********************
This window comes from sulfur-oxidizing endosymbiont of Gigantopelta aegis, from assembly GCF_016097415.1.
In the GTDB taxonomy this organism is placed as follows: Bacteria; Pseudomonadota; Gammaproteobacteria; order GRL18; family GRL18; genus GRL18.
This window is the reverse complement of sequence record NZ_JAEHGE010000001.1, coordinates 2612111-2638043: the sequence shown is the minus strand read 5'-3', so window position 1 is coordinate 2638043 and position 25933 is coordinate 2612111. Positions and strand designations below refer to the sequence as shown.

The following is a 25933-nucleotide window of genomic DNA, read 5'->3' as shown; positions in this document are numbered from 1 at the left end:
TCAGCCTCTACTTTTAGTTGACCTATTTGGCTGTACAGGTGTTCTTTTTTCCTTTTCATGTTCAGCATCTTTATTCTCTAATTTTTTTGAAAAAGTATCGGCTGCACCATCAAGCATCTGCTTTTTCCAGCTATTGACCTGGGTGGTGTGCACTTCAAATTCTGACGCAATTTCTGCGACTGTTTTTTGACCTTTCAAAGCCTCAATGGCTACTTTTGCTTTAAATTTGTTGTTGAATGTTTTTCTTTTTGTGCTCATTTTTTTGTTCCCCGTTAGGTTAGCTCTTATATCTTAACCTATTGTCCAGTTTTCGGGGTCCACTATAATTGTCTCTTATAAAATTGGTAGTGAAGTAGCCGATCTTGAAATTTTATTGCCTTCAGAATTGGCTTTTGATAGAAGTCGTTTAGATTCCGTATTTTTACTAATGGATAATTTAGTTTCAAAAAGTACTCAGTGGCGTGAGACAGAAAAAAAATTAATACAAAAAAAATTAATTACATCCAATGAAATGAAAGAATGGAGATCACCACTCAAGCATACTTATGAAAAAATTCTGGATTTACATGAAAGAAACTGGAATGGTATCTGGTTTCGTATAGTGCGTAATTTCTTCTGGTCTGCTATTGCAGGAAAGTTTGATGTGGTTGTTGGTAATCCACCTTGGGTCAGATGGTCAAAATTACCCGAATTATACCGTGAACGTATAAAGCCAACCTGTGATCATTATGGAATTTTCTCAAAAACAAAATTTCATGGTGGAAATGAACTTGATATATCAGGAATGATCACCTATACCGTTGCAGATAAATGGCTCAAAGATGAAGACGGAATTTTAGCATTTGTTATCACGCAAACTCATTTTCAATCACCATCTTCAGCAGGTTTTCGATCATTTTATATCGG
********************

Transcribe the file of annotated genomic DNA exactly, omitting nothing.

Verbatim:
This window comes from sulfur-oxidizing endosymbiont of Gigantopelta aegis, from assembly GCF_016097415.1.
In the GTDB taxonomy this organism is placed as follows: Bacteria; Pseudomonadota; Gammaproteobacteria; order GRL18; family GRL18; genus GRL18.
This window is the reverse complement of sequence record NZ_JAEHGE010000001.1, coordinates 2612111-2638043: the sequence shown is the minus strand read 5'-3', so window position 1 is coordinate 2638043 and position 25933 is coordinate 2612111. Positions and strand designations below refer to the sequence as shown.

The following is a 25933-nucleotide window of genomic DNA, read 5'->3' as shown; positions in this document are numbered from 1 at the left end:
TCAGCCTCTACTTTTAGTTGACCTATTTGGCTGTACAGGTGTTCTTTTTTCCTTTTCATGTTCAGCATCTTTATTCTCTAATTTTTTTGAAAAAGTATCGGCTGCACCATCAAGCATCTGCTTTTTCCAGCTATTGACCTGGGTGGTGTGCACTTCAAATTCTGACGCAATTTCTGCGACTGTTTTTTGACCTTTCAAAGCCTCAATGGCTACTTTTGCTTTAAATTTGTTGTTGAATGTTTTTCTTTTTGTGCTCATTTTTTTGTTCCCCGTTAGGTTAGCTCTTATATCTTAACCTATTGTCCAGTTTTCGGGGTCCACTATAATTGTCTCTTATAAAATTGGTAGTGAAGTAGCCGATCTTGAAATTTTATTGCCTTCAGAATTGGCTTTTGATAGAAGTCGTTTAGATTCCGTATTTTTACTAATGGATAATTTAGTTTCAAAAAGTACTCAGTGGCGTGAGACAGAAAAAAAATTAATACAAAAAAAATTAATTACATCCAATGAAATGAAAGAATGGAGATCACCACTCAAGCATACTTATGAAAAAATTCTGGATTTACATGAAAGAAACTGGAATGGTATCTGGTTTCGTATAGTGCGTAATTTCTTCTGGTCTGCTATTGCAGGAAAGTTTGATGTGGTTGTTGGTAATCCACCTTGGGTCAGATGGTCAAAATTACCCGAATTATACCGTGAACGTATAAAGCCAACCTGTGATCATTATGGAATTTTCTCAAAAACAAAATTTCATGGTGGAAATGAACTTGATATATCAGGAATGATCACCTATACCGTTGCAGATAAATGGCTCAAAGATGAAGACGGAATTTTAGCATTTGTTATCACGCAAACTCATTTTCAATCACCATCTTCAGCAGGTTTTCGATCATTTTATATCGG